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Friday, July 30, 2021 | California Healthline

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Vaccinations Slowly Ticking Up In California: The speed of new covid-19 vaccinations is increasing in nearly every part of California, and some of the biggest boosts are coming in counties with low cumulative vaccination rates or where the delta variant’s recent surge has hit hardest. Read more from The Sacramento Bee and Los Angeles Times.

All LAUSD Students, Employees Must Take Weekly Covid Tests: All students and employees of the Los Angeles Unified School District will be required to take weekly coronavirus tests regardless of their vaccinations status, under a new district policy announced Thursday. The district had previously required such testing only for those who are unvaccinated. Read more from the Los Angeles Times.

Below, check out the roundup of California Healthline’s coverage. For today’s national health news, read KHN’s Morning Briefing.

Los Angeles Times:
CDC Document Paints Dire Picture Of Delta Variant Threat 

The highly transmissible Delta variant is a more formidable foe than previously believed, largely due to its ability to infect and be spread by people who are fully vaccinated, according to data gathered by the Centers for Disease Control and Prevention. A confidential document prepared by the agency cites evidence from a recent outbreak in Massachusetts involving at least 145 people who were infected with the Delta variant, which was first detected in India. In the Massachusetts outbreak, the viral loads of the 80 people who were vaccinated were essentially the same as the viral loads of the 65 people who were not vaccinated. (Kaplan, 7/30)

Sacramento Bee:
COVID Outbreak Follows Music Shows In Felton

Multiple band members and concert goers have tested positive for COVID-19 after attending music shows in California the weekend of July 17. Nearly all band and crew members from the Grateful Dead tribute band Grateful Shred tested positive for the virus after playing two shows in Santa Cruz County on July 17 and July 18, the Los Angeles-based band shared on Instagram July 25. One social media user called the event “Grateful Spread.” (Wegner, 7/29)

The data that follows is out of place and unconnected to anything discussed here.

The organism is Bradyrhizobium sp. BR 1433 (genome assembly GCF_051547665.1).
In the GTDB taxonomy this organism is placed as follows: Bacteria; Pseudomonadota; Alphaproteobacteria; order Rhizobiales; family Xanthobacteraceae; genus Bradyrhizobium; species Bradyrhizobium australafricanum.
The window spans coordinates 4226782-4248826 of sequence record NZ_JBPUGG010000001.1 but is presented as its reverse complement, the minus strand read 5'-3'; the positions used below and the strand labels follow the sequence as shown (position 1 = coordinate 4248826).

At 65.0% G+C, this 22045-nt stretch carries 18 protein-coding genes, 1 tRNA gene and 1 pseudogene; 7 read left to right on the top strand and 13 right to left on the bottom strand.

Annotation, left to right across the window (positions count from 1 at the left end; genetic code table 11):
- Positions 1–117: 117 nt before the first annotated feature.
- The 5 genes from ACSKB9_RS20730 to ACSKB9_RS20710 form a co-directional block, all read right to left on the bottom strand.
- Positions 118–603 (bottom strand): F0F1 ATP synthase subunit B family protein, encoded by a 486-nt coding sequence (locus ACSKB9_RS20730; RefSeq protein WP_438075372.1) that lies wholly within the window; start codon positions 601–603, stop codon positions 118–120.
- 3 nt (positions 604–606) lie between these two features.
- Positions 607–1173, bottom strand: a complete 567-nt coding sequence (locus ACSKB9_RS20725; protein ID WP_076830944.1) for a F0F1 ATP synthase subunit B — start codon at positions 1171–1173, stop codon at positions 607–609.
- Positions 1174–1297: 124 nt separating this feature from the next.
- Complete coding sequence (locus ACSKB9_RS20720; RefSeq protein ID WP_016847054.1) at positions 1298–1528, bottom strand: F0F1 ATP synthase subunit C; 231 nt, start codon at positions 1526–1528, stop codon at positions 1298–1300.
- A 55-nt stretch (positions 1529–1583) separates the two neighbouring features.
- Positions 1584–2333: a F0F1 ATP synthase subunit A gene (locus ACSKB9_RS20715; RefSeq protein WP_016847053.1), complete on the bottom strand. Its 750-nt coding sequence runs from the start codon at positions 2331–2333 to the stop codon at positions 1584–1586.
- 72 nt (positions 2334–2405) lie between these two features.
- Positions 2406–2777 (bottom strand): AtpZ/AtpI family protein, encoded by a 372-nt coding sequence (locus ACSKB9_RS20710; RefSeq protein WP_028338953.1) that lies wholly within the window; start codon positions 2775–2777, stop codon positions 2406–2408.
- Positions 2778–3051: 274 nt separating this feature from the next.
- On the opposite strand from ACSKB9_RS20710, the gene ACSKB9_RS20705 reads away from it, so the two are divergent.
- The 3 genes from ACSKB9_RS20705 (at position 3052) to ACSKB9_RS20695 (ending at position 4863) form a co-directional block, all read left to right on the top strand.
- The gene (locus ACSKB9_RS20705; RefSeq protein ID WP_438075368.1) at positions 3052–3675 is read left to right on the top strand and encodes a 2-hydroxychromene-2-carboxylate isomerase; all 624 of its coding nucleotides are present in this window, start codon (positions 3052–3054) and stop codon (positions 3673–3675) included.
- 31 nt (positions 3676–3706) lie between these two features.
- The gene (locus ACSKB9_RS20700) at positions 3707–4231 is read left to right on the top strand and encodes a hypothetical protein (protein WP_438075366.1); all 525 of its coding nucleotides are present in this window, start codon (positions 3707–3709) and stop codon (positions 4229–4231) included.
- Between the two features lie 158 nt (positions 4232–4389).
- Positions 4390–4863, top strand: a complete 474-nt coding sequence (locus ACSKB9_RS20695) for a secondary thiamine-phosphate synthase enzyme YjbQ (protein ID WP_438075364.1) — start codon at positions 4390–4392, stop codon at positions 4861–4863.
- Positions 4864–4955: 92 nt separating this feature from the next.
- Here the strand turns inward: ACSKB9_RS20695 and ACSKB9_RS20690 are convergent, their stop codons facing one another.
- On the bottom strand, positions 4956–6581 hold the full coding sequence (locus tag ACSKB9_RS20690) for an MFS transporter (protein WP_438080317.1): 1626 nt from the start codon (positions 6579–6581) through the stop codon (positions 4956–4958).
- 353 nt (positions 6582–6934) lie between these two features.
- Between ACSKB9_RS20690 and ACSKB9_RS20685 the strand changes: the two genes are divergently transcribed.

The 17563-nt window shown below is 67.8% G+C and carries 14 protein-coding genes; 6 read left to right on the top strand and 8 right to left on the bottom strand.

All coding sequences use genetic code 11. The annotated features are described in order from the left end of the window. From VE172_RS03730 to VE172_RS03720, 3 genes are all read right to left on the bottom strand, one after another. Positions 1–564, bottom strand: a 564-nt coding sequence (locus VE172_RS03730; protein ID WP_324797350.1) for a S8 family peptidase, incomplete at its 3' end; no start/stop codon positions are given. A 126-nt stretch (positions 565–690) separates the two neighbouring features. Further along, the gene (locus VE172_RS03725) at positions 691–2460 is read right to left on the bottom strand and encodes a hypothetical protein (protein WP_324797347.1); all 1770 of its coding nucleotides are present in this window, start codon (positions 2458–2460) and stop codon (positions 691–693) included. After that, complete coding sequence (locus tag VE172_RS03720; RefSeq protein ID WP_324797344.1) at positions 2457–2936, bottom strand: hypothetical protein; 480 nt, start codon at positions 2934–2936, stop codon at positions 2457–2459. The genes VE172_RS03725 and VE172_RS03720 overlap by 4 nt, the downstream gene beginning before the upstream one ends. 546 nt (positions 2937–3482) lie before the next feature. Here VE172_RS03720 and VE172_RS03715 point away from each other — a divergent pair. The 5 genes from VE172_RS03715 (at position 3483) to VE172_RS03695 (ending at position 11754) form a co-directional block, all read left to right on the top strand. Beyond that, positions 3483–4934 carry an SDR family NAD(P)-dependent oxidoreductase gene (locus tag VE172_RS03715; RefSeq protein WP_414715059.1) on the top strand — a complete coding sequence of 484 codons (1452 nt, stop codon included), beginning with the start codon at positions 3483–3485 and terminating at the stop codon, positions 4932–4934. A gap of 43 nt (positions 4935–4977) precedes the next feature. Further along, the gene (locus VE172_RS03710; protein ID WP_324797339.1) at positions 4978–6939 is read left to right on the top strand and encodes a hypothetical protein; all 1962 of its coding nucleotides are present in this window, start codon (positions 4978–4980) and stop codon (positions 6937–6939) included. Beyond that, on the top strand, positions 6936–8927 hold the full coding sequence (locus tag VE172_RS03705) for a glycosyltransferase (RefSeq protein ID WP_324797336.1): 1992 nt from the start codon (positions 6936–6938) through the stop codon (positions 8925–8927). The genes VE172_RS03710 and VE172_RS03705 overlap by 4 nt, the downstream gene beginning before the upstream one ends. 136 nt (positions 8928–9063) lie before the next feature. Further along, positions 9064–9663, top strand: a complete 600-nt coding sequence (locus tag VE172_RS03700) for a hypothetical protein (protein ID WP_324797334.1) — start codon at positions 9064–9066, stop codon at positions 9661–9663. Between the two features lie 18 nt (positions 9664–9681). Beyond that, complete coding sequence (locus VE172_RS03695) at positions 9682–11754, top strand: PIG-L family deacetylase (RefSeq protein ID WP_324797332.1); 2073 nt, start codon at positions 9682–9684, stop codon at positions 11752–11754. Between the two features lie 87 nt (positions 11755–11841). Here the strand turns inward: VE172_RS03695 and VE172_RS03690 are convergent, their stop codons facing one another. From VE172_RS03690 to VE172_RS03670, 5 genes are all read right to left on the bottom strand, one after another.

Los Angeles Times:
New Alarms Over The Delta Variant As L.A.’s Coronavirus Surge Worsens 

The coronavirus surge fueled by the Delta variant in Los Angeles County continues to worsen, according to new data released Thursday. The Los Angeles County Public Health Department announced 3,248 new cases, adding that the daily average case rate rose to 15.7 per 100,000 people, compared with 12.9 cases per 100,000 people last week. (Money, 7/29)

Southern California News Group:
LA County Reports 3,248 New Coronavirus Cases – Highest Since February – As Hospitalizations Mount 

More than a year and a half after the pandemic began, Los Angeles County once again teetered precariously close to 1,000 coronavirus-related hospitalizations on Thursday, July 29 — showing just how far the region remains from a full-fledged recovery. The county also reported its highest number of daily new COVID-19 cases since February, posting 3,248 new cases and 17 new deaths. All told, the virus has claimed 24,675 lives and infected 1,276,137 people. (Carter and Johnson, 7/29)

Orange County Register:
Coronavirus: Orange County Reported 522 New Cases With 55% Of The County Fully Vaccinated 

The OC Health Care Agency reported 522 new cases of the coronavirus on Thursday, July 29, increasing the cumulative total in the county to 263,578 cases since tracking began. There have been 4,433 new infections reported in the last 14 days. (Goertzen, 7/29)

Voice of OC:
OC Coastal Cities See Covid Spike

Coronavirus cases across Orange County’s coastal cities are surging, with some areas sitting at more than twice the positivity rate of Santa Ana or Anaheim — which were major hotspots during the last two waves. “Basically northern and central Orange County is below 5% but if you look at Costa Mesa and all beach cities — with no exceptions — they are surging,” said Vladimir Minin, a UC Irvine biostatistician who’s been tracking local virus trends since the pandemic began. (Custodio, 7/29)

The Bakersfield Californian:
Kern Public Health Reports 5 New Coronavirus Deaths, 138 New Cases Thursday 

Kern County Public Health Services reported five new confirmed coronavirus deaths Thursday, and 138 new cases. That brings the county’s deaths since the pandemic began to 1,425, and the cases to 113,071. Thirty-seven delta variant cases have been identified. (7/29)

KQED:
What The Latest Science Shows About Breakthrough Cases 

New data on the delta variant is coming in, and it’s not looking good. The currently authorized vaccines are still very protective, especially against hospitalization and death. But when it comes to getting an asymptomatic or mild case of COVID, they may not be quite as protective as they were against earlier strains. And, here’s the part that really could change your day-to-day life: It seems vaccinated people who get breakthrough infections may be able to transmit the virus, according to the director of the Centers for Disease Control and Prevention, Dr. Rochelle Walensky. (Stein, 7/29)